World Bridge Research, LLC
Introduction Process Evaluation
One common type of Process Evaluation is the appraisal of a program’s implementation. It documents whether the
intended design of the program has actually been executed. There can be a number of different barriers to
implementation that might include lack of funds, a shortage of personnel, unanticipated requirements or difficulty
in locating the priority population. Without understanding barriers and the progress toward program
implementation, trying to evaluate program impact or outcome is futile. An assessment of program implementation
is often conducted using qualitative methods and is usually characterized as the program’s process evaluation.
Process evaluation addresses whether the program was implemented and is providing services as intended. It
does so by documenting the program's development, operation and reasons for successful or unsuccessful
performance. This information is invaluable when considering program replication. From a process evaluation, one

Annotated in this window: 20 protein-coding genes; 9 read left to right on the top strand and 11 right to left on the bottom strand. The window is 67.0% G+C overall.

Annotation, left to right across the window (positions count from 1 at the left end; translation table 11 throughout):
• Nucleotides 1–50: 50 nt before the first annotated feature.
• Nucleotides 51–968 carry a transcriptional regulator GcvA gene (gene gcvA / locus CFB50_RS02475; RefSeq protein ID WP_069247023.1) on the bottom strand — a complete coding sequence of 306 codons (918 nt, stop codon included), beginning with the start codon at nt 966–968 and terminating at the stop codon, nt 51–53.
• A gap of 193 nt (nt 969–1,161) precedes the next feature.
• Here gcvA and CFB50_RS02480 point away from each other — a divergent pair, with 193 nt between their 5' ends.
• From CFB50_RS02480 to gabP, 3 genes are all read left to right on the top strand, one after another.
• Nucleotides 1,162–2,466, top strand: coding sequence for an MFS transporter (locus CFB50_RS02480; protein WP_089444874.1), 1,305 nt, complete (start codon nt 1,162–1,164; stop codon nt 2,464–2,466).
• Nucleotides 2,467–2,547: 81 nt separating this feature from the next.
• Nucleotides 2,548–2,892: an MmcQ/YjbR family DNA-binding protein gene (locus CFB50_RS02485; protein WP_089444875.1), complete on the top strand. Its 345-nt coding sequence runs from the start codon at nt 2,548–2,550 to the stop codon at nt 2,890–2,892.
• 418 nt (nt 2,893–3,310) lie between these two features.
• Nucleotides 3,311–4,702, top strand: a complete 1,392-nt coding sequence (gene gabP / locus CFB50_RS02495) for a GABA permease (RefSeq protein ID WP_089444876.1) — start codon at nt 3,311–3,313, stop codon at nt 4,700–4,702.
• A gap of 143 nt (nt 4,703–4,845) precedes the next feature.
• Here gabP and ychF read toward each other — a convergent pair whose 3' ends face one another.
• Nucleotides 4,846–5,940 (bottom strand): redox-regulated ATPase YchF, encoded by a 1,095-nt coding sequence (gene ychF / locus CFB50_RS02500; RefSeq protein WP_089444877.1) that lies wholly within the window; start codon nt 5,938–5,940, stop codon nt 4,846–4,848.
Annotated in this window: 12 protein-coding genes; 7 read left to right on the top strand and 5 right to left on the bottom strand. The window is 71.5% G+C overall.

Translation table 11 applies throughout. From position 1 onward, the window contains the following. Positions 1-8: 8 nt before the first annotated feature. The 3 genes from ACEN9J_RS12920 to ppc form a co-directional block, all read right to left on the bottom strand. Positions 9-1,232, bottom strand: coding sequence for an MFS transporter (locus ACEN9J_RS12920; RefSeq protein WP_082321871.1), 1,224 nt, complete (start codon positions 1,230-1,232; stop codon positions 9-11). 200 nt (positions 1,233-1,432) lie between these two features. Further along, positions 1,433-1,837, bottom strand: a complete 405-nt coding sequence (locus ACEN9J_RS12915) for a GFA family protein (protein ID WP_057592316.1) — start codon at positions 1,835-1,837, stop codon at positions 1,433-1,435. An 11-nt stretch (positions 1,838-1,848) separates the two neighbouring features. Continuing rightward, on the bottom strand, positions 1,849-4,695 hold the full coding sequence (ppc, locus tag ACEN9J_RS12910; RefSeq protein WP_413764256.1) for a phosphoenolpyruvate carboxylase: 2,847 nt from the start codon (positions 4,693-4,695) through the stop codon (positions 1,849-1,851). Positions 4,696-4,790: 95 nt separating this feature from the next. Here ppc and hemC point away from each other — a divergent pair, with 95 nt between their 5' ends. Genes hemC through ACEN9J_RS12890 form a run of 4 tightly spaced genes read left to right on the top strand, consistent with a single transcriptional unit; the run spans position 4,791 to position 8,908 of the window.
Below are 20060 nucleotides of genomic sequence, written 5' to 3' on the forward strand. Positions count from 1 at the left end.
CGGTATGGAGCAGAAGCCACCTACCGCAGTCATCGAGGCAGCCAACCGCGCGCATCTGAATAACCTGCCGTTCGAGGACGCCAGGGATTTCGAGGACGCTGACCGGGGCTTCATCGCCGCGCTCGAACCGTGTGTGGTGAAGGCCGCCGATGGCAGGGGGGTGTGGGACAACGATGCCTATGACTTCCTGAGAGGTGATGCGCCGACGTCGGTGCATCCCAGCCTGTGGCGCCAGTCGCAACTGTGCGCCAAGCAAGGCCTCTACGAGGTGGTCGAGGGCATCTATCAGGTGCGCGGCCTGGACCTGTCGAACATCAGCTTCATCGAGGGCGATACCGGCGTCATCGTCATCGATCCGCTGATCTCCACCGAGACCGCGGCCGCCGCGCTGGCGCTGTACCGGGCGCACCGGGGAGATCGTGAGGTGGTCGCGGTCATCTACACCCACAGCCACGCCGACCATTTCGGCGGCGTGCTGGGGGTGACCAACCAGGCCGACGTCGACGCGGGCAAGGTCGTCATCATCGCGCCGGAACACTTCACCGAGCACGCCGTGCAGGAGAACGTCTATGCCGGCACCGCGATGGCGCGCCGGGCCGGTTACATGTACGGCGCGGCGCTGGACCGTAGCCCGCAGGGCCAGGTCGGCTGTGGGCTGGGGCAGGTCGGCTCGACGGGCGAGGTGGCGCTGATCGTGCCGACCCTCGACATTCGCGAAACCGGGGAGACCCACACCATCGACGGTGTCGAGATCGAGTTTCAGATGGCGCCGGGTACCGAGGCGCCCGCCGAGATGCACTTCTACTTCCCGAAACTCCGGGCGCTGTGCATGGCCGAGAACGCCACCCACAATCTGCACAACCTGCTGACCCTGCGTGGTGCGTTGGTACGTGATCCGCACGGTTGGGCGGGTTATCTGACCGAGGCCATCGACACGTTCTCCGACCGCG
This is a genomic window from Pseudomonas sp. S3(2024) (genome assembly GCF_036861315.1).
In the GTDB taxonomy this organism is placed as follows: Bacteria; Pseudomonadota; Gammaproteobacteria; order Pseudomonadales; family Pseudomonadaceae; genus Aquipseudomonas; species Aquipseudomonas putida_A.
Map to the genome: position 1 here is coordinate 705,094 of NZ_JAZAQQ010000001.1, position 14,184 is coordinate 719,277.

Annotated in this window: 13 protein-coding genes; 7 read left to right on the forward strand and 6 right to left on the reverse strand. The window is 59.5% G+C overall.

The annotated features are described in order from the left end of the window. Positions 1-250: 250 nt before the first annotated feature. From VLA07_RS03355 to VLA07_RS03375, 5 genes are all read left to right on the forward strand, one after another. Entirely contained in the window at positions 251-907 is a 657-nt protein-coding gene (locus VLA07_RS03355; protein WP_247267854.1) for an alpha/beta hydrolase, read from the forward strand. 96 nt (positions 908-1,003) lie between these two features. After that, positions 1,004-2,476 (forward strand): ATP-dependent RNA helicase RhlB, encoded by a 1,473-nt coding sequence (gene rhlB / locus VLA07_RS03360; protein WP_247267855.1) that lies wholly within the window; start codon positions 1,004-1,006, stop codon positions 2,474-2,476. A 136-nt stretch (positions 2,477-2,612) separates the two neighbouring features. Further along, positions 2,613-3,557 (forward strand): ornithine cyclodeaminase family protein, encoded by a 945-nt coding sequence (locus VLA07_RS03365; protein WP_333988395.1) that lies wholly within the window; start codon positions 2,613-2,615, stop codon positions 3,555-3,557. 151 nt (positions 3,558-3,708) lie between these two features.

might what to know:
* What is being done?
* When are things being done?
* By whom?
* To whom?
* How are these elements the same or different from the planned design?
* What are some successes?
* What are the barriers?
* Is what is being done helping achieve program goals?
As programs grow and evolve, they may change in unexpected ways that can reduce effectiveness. This “program
drift” is not always negative – some programs improve on outcomes because they are able to adapt successfully
to local needs. Whether drift results in stronger or weaker outcomes, it is important to be able to report these
findings to learn about what is being done in a program and why.
The social science research methods used for conducting process evaluations are often qualitative because the
evaluation questions tend to be exploratory in nature. Such methods include in-depth interviewing of staff,
participants and other stakeholders, observational methods and documents review.